When I am asked to provide friends what I do for living, I tend to raise eyebrows because my work is somewhat odd to many metropolitan parties. Thats because Im a poultry nutritionist.
Typically, the conversation turns into a friendly debate on the myths around ingesting chicken. Do we feed chicken hormones? Are any chickens genetically engineered? Do free reach chickens taste better? And so on.
So to save everyone some time, here are some of the most common questions I get asked, and the answers I give.
1) Should You Buy Hormone-Free Chicken ?
The truth is that no chickens or eggs produced in Australia contain lent hormones, and they have not “ve been given” hormones for decades.
Independent experiments by the Department of Agriculture, Fisheries and Forestry, as part of the National Residue Survey, confirm that Australian chicken meat is free of lent hormones.
Not that it would be easy to give them hormones regardless. Growth hormones are proteins similar to insulin used to treat diabetes.
Like insulin, they can only be injected into the body because they are broken down in the digestive tract. Therefore, it is pointless to render chickens growing hormones in their food because they would be yielded ineffective.
And given a typical commercial molt may accommodate 40,000 to 60,000 birds per molted, it is simply logistically impossible to administer hormones into each chicken.
2) Are Meat Chickens Genetically Modified To Proliferate Fast ?
Our chickens are not genetically modified, and their genes have not been altered artificially. Modern meat chickens grow more quickly and are more meaty than chicken produces available a few decades ago due to selective raising and optimal nutrition.
Just like pedigree puppy breeders spawn their puppies for sought-after characters, select raising involves those swine that present the desirable qualities being selected as the parents for the next generation in the raising curriculum, and the following procedure being repeated over many generations.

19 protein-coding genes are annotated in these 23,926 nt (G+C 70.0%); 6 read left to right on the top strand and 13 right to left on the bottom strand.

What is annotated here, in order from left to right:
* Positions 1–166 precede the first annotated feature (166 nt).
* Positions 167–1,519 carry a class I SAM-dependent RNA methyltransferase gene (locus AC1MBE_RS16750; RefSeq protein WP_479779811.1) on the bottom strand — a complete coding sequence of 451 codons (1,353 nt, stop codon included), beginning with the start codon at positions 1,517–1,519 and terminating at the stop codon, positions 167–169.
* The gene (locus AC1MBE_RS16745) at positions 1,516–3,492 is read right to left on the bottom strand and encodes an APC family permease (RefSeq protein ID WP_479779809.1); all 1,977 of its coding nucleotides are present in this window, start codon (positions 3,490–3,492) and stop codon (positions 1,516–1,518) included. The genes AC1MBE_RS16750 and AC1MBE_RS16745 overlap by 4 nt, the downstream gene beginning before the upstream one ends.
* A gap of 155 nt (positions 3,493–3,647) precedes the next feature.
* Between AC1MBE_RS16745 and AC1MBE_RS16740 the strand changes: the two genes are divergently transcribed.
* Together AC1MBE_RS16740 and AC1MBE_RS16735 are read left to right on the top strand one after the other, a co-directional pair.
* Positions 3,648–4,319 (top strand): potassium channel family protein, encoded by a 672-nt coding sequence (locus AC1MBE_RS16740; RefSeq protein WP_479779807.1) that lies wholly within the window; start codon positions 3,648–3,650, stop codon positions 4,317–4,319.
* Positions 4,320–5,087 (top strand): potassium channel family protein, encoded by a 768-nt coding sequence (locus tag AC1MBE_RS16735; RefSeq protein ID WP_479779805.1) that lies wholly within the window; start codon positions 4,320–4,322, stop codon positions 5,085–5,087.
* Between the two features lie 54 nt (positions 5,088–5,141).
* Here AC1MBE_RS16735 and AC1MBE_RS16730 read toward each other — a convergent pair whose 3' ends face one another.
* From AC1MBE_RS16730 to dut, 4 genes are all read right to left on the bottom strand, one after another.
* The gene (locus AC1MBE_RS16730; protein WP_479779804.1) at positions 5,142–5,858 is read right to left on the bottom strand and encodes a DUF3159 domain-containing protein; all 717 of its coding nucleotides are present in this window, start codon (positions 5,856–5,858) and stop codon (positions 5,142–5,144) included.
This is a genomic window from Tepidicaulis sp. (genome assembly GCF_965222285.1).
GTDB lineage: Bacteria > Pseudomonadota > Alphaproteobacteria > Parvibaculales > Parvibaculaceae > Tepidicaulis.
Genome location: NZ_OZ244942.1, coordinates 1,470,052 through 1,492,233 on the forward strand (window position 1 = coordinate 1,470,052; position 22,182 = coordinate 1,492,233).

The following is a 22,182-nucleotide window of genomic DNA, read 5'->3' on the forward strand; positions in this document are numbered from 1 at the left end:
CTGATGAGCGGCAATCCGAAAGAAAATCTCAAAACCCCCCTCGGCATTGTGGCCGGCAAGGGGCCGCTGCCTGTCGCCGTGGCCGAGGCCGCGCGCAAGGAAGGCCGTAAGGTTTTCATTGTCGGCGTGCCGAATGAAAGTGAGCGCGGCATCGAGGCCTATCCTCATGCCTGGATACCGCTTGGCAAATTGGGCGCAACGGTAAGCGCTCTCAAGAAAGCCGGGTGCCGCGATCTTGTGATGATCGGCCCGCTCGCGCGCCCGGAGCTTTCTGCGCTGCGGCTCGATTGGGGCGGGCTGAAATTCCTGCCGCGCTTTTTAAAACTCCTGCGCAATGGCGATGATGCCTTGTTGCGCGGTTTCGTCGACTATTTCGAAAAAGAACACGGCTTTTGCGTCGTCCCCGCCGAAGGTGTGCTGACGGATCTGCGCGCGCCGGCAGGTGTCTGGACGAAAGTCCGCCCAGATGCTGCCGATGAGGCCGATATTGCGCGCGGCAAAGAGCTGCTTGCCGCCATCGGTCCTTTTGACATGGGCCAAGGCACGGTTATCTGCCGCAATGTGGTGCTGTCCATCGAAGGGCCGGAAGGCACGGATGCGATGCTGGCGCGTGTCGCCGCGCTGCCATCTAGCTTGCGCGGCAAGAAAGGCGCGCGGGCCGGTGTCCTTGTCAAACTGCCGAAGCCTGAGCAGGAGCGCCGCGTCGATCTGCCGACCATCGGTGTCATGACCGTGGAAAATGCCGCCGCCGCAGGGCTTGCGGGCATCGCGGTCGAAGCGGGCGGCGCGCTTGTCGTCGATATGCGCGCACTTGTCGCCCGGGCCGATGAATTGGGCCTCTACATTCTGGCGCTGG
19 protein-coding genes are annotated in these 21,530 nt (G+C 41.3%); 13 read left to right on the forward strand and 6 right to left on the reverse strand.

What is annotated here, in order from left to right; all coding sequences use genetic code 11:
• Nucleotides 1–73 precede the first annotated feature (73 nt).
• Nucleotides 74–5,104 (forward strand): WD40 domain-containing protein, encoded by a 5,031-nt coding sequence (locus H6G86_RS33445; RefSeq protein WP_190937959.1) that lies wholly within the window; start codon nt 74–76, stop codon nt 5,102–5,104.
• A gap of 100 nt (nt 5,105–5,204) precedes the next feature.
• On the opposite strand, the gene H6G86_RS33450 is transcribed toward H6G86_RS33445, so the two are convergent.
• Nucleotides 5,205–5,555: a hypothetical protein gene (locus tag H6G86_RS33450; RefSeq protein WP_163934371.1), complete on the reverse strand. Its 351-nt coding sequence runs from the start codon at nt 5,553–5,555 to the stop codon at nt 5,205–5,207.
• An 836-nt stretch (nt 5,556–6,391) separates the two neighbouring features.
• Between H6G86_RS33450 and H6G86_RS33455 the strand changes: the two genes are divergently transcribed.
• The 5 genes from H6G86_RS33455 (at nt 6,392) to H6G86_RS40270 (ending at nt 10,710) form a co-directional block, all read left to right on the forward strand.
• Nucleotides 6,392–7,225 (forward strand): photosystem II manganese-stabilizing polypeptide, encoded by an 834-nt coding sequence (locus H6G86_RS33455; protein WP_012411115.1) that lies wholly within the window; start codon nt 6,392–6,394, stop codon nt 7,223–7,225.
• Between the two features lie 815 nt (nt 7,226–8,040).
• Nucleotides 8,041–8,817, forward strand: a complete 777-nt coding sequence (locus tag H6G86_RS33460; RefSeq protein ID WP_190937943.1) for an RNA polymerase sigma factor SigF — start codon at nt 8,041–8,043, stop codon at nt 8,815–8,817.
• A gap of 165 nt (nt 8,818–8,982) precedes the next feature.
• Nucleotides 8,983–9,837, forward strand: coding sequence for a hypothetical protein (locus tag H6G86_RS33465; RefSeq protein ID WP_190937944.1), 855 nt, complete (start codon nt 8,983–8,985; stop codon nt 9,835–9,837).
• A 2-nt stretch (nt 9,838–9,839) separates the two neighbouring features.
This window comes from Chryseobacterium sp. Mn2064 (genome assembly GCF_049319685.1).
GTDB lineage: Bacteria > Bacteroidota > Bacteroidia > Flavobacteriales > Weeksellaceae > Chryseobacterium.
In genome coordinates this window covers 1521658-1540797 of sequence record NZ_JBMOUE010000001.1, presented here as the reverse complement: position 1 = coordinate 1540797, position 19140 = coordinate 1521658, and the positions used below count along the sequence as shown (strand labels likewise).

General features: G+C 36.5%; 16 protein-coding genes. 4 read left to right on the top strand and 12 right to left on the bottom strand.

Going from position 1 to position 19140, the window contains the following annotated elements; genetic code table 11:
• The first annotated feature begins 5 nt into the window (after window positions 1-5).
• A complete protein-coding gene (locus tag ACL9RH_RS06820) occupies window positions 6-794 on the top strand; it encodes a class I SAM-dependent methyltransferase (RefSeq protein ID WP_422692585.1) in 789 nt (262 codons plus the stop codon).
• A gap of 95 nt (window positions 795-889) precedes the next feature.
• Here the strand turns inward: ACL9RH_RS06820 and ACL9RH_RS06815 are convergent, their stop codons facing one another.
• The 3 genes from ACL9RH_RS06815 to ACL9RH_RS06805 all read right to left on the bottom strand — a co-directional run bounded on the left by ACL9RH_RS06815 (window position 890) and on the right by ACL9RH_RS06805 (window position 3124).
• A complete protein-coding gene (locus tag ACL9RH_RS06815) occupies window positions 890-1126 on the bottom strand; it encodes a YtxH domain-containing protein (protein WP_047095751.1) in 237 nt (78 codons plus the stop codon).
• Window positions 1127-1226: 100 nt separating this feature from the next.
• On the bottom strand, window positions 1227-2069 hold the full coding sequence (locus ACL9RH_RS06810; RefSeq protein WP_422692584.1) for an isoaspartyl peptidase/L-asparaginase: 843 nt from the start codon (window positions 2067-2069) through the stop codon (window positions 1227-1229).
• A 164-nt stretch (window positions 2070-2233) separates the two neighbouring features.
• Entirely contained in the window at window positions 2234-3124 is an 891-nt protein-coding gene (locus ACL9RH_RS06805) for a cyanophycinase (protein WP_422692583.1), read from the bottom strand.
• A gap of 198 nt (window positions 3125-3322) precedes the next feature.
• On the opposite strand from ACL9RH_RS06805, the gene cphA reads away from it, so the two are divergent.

In the 1960 s, the goal of select raising in meat chickens was simply increased growth rate and increased meat creation. Nowadays, the focus has changed from growing and yield to a broad spectrum of outcomes, with a clearly defined emphasis on improving animal welfare, replication and overall fitness.
3) Are Meat Chickens Promoted In Cages ?
All commercial meat chickens are kept in huge poultry sheds on offspring floors, covered with situations like rice hulls or grove shavings. They are not kept in cages.
Additionally, some meat chickens likewise have access to the outdoors, such as those often referred to as either free-range or organic. A simple-minded similarity is shown below.
4) Are Free Range Chickens Healthier ?
Not ever. In information, free reach chickens are more likely to catch diseases, get injured and expires earlier than those kept inside.
In the UK, free reach egg mantles have a mortality rates of 8-10 %, which is far higher than caged hens mortality rate of 2-4 %.
The contact between free reach chickens and wild birds also increases health risks of spreading bird influenza. And birds can die from over-consuming grass.
Cannibalism can also happen in egg mantles and it is a big challenge for free reach egg production systems in particular.